Saturday, 25 April 2009

Lutoslawski's Ad Libitum method: A Failed Experiment.



A while I ago I was looking into Lutoslawski's 'ad libitum' method - called, post-facto, 'controlled aletoricism' by the more musicologically minded - I didn't get that far into it before I moved on to look at something else (studying Simha Arom's book 'African Polyphony and Polyrhythm', still some way from finishing it, it's about 700 pages long, I am currently more interested in scoring things conventionally at the moment so I chose to follow this route first)

From what I picked up the pitches are notated but the durations, tempos and rhythmic values are, in general, approximate. These sections are cued in and out by the conductor, sometimes performed simultaneously with semi-conducted sections (where the conductor gives some instruments a starting pulse/tempo, as in Jeux Venetiens) and (more often) these ad libitum sections are juxtaposed with fully conducted or 'A Battuta' sections/movements (as in Chain 2.) [one odd one out so to speak, is his String Quartet of 1964, which obviously, has no conductor, I intend to study that one more closely when I get the opportunity.]

Even though I hadn't grasped the method fully (probably an understatement) I had a mess around with it by multi-tracking some flute parts. I wrote a twelve-tone row and simple aggregate section (i.e. all twelve notes in use at once, 4 per voice) to see what they sounded like, not that great as it turns out (make your own mind up from the YouTube clip.)

I constructed the twelve-tone row as chromatically as I could stomach in the hope that the vertical alignment wouldn't stray too far from the sound I had in mind (i.e. avoiding any tonal implications ideally).

I chose a twelve-tone row just to see how it worked as presumably it's one of the most trying or challenging melodic/horizontal forms to use (the more pitches you use, arguably, the more indeterminate the result.)

As you can see from the score on the video clip it's a basic heterophonic form, the same line with slightly different rhythmic values (played freely/approximately.)

The aggregate section is musically more successful in my opinion but still wanders somewhat and in the vertical domain there are a few shaky moments, and some nice ones. From my cursory look at Lutoslawski's method he tends to use less pitches per voice which, I think, results in a more predictable vertical arrangement, that is how it seems to me anyway comparing the tone row version and the aggregate section.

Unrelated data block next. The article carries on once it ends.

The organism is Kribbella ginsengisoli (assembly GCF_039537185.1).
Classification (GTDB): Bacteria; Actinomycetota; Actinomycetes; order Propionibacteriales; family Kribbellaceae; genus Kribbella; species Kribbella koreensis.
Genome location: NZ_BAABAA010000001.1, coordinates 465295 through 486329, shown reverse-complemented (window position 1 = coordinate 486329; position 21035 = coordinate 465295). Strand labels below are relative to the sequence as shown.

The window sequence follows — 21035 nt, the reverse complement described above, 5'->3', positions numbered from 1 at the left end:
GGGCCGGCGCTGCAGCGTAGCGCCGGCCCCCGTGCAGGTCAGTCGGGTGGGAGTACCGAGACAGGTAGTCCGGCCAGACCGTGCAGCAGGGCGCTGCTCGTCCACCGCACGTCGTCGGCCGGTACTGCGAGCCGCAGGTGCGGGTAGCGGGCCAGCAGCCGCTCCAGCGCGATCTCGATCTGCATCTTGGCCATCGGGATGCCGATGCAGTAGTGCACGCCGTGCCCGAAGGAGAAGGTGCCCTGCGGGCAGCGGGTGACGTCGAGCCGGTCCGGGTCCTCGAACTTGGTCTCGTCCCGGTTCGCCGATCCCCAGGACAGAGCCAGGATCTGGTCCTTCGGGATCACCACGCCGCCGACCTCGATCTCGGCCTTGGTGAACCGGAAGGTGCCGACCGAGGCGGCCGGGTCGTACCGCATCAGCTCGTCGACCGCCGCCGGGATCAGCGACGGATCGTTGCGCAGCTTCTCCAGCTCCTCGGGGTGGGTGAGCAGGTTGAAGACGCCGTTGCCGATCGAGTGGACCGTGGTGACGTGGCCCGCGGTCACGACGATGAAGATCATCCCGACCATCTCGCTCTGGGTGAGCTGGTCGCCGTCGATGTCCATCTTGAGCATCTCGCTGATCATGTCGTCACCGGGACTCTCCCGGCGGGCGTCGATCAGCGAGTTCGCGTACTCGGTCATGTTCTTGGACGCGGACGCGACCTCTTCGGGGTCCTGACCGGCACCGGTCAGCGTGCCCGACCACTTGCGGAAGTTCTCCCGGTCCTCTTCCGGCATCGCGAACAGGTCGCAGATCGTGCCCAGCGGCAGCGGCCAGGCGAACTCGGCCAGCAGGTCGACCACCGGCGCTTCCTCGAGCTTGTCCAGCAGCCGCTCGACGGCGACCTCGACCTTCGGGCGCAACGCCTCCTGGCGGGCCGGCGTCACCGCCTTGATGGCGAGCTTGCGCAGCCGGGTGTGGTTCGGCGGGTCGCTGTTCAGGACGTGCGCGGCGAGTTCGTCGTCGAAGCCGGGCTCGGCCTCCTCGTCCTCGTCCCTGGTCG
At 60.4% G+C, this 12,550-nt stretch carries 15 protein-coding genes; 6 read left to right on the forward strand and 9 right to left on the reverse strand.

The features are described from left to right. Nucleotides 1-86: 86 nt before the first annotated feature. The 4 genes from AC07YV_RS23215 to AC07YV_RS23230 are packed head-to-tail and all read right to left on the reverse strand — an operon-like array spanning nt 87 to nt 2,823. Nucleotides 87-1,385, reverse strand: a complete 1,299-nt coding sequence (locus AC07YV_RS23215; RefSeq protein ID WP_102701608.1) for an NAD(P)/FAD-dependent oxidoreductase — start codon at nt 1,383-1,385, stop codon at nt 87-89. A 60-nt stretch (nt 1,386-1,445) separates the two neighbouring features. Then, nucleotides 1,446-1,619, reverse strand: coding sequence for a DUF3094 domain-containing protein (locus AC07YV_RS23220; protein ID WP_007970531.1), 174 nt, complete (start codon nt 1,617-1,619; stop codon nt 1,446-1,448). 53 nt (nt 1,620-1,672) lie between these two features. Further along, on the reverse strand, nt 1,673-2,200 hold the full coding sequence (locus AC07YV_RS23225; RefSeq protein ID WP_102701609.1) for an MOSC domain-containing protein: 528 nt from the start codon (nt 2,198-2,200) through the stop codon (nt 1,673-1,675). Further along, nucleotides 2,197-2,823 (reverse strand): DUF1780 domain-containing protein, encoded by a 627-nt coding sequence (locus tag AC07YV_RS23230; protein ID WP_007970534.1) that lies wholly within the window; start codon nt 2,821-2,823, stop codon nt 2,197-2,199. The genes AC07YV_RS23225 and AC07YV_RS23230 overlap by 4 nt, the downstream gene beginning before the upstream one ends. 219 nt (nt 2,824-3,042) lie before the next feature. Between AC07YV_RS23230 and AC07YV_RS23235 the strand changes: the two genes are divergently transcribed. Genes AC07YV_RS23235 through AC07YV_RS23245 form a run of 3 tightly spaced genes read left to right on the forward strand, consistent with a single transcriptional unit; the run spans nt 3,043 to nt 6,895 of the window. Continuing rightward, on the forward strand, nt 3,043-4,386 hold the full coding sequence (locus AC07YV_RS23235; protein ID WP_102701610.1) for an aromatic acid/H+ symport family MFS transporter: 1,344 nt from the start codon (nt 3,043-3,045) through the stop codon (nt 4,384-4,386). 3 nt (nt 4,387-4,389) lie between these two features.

One reason I tried using this more indeterminate approach was to see why Lutoslawski didn't (I haven't seen any evidence of him composing like this anyway however I may find some when I look into it properly.) Perhaps using this many pitches per voice would require a fully scored approach to maintain the 'atonal equilibrium'.

I thought I would upload it here anyway just in case anyone finds it interesting or is researching this themselves also, I learned something from it anyway (what not to do, more or less).

I intend to look into this properly when I have finished looking at African polyphony/polyrhythm.

Also please bear in mind I have only been playing the flute for a year and a half so it's a bit ropey here and there, particularly the higher notes which are a bit edgy. I should also state that I had to pitch correct the higher flute part slightly in the aggregate section as it was sharp compared to the lower two (I performed each part without listening to the others, as Lutoslawski recommends, implicitly at least, in some of his score notes.) In retrospect I should have used a reference tone to play to however a 'natural' performance wasn't necessary for this test, I just wanted to see how the texture sounded.

3 comments:

Anonymous said...

Your 3-flute lines sound a little like Alan Hovhaness's The Spirit of Ink (for 3 flutes in unisonal canon). Coincidentally, in the 1940s he invented what later become known as the 'ad libitum' technique, as more famously used by Lutoslawski from c.1963. Dozens of Hovhaness works from the 1940s and 50s use this controlled aleatoricism - shame the music text books are only just beginning to catch on more than half a century later!

Anonymous said...

Your 3-flute lines sounds a little like Alan Hovhaness's The Spirit of Ink for 3 flutes in unisonal canon.
Coincidentally, Hovhaness invented what later became known as 'ad libitum' as used by Lutoslawski from c.1963. there must be over 30 Hovhaness works using the technique between 1944 and 1960 alone. Shame the text books are only just beinning to catch up, more than half a century on!

Edward Lawes said...

Thanks very much for that comment. I know next to nothing about Hovhaness and didn't realise he came up with any ad lib/aleatoric techniques ('Spirit Murmur'??)

I'll look up that piece too.

Cheers

Ed